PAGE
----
Violence against women is not limited to domestic settings but seeps into public places and workplaces. Kanksshi sheds light on how women tend to group together, even when visiting restrooms. While this practice might appear trivial, it underscores a deeper issue. It's a manifestation of women's natural inclination to "create their own private spaces within public spaces" due to the lack of safety resources and enduring prejudices in our society.
Dr Sweta Singh emphasises the role of biases, coupled with ineffective policies, in perpetuating these challenges. She calls for a profound examination of the "toxic masculine culture" that persists in our daily lives, restricting women's voices and space. The importance of media representation of women in politics and giving them the platform to voice their concerns is highlighted as a key factor in breaking these biases.
Susan Thomas, a former Indian Revenue Service Officer, underscores the world of sexism women navigate daily. She recounts her experience when she was the first woman posted in Sawai Madhopur, a place without ladies' toilets simply because there was no prior need. Her story serves as a stark reminder of the limited visibility of women in society. It raises the question: How can women "lean in" if they aren't even in the room? This underscores the vital importance of women's representation in parliament, which can delve deeper into issues beyond immediate priorities like safety, healthcare, and financial stability. It can shed light on issues like maternity leave, period leave, and equitable compensation packages, which are often sidelined due to deep-seated biases but warrant sensitive consideration.
The Power of Representation
Increased representation of women in positions of power is not mere symbolism; it holds transformative potential. The Women's Reservation Bill paved the way for policies prioritising women's healthcare, higher employment rates, and safer environments. Women in leadership roles can champion policies that directly address the challenges faced by women in healthcare, employment, and safety.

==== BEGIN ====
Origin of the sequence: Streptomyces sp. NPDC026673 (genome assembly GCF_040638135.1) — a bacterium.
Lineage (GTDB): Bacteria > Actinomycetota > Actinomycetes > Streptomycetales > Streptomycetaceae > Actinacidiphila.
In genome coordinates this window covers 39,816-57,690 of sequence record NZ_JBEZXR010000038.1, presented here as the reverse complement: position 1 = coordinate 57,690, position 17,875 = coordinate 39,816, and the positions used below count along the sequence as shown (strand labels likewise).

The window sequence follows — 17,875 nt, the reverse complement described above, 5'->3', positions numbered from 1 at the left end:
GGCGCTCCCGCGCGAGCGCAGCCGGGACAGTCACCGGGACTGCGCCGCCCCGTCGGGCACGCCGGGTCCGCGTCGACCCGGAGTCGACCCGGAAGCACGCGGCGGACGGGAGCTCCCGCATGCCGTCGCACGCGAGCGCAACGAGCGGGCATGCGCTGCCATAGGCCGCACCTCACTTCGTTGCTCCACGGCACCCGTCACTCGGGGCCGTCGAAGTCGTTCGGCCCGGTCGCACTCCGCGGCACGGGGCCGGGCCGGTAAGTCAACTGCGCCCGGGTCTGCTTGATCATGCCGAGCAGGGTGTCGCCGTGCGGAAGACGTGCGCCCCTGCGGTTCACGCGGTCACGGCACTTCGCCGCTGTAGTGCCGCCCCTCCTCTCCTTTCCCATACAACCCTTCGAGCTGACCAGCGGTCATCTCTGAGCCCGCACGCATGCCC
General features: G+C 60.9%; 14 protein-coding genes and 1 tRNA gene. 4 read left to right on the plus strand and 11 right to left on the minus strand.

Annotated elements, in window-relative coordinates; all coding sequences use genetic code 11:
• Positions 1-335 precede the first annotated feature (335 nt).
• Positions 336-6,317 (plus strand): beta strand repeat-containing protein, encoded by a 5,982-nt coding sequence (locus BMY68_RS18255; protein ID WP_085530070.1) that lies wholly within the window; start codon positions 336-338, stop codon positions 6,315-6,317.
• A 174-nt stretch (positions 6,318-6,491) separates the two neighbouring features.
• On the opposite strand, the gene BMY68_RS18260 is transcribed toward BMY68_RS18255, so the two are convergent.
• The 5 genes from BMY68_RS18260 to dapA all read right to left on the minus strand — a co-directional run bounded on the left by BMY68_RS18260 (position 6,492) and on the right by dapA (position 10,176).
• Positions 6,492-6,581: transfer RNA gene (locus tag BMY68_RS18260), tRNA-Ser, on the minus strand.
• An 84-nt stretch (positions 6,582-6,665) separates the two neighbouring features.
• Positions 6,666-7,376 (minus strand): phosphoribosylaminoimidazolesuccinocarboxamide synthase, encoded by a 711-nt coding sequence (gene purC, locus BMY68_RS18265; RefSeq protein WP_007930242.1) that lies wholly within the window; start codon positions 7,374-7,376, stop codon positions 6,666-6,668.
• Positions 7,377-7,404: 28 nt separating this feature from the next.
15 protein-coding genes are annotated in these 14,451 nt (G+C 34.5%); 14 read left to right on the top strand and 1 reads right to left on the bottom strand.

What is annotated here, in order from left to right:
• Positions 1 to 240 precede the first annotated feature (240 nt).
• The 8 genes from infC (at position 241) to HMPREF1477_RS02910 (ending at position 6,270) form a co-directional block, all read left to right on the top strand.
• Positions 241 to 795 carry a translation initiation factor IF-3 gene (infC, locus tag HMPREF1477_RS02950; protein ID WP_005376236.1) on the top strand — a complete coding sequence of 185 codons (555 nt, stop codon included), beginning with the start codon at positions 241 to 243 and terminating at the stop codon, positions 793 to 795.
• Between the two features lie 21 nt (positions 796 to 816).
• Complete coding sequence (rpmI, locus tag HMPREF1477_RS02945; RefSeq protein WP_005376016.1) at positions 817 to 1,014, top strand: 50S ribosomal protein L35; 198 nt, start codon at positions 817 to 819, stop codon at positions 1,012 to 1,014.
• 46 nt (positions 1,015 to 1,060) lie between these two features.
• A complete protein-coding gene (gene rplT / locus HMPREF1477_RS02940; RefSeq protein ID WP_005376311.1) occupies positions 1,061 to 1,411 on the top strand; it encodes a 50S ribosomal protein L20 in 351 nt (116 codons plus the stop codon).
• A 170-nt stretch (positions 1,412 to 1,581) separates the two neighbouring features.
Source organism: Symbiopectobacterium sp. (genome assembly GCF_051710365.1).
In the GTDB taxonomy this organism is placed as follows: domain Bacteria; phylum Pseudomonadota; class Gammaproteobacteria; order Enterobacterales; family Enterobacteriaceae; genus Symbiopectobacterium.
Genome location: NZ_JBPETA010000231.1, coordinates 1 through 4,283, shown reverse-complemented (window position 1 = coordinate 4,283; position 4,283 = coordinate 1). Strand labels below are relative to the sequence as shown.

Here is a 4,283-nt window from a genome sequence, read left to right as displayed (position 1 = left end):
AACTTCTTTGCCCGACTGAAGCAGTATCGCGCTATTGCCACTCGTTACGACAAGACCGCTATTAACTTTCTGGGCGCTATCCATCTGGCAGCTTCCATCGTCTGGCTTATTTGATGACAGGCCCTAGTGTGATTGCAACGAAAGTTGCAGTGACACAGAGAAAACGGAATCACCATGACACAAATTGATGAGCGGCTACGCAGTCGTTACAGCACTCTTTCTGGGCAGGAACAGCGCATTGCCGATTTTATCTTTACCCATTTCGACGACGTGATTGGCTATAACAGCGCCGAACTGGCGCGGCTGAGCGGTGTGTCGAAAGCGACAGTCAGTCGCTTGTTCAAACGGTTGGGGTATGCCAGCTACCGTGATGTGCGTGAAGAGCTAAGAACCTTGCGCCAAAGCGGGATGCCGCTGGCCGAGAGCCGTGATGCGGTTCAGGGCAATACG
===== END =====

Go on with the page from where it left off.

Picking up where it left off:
Dr Sweta Singh echoes the wisdom of Esther Duflo, highlighting that it takes a unique brand of wisdom to select women leaders in the first place. Her message is crystal clear: women bring a distinctive perspective to the realm of politics, and their presence therein unquestionably yields a transformative impact.
Moreover, when women ascend to positions of authority, they become catalysts for a shift in societal attitudes and a reevaluation of stereotypes. Kanaksshi Agarwal emphasises the impending 'Role Model Effect,' poised to reshape societal behavior. She cites a noteworthy transformation in our collective mindset regarding women; as she aptly puts it, "a significant segment of society is finally becoming comfortable with the idea that women are human beings." Even this realisation has been a hard-fought victory.
Chhavi Rajawat, a compelling exemplar of a role model for women, shares her experiences as a Sarpanch in her village. "Men gradually paid heed to her words because of her position of power, and this seismic shift in mindset led to improvements for women, youth, and children," she affirms. Her journey is a testament to the behavioural and attitudinal changes that occur when women are in power and wield it responsibly. Chaavi also emphasises that biases against women can be eradicated with more women in power, emphasising that "The larger the voice, the bigger the impact. Perspectives need to be heard for perceptions to change," emphasizing the importance of such initiatives and platforms.
The Women's Reservation Bill of 2023 constitutes a momentous stride towards realising gender parity within India's political arena. Anchored in history, propelled by constitutional processes, and aimed at reshaping the tapestry of political representation, this bill holds the promise of a more equitable and inclusive democracy. While implementation may take time, the trajectory is set, and the nation is poised for a transformative journey towards empowering its women.
Views expressed by the author are their own
Suggested reading: Govt Tables Women’s Reservation Bill; Here’s How Women See It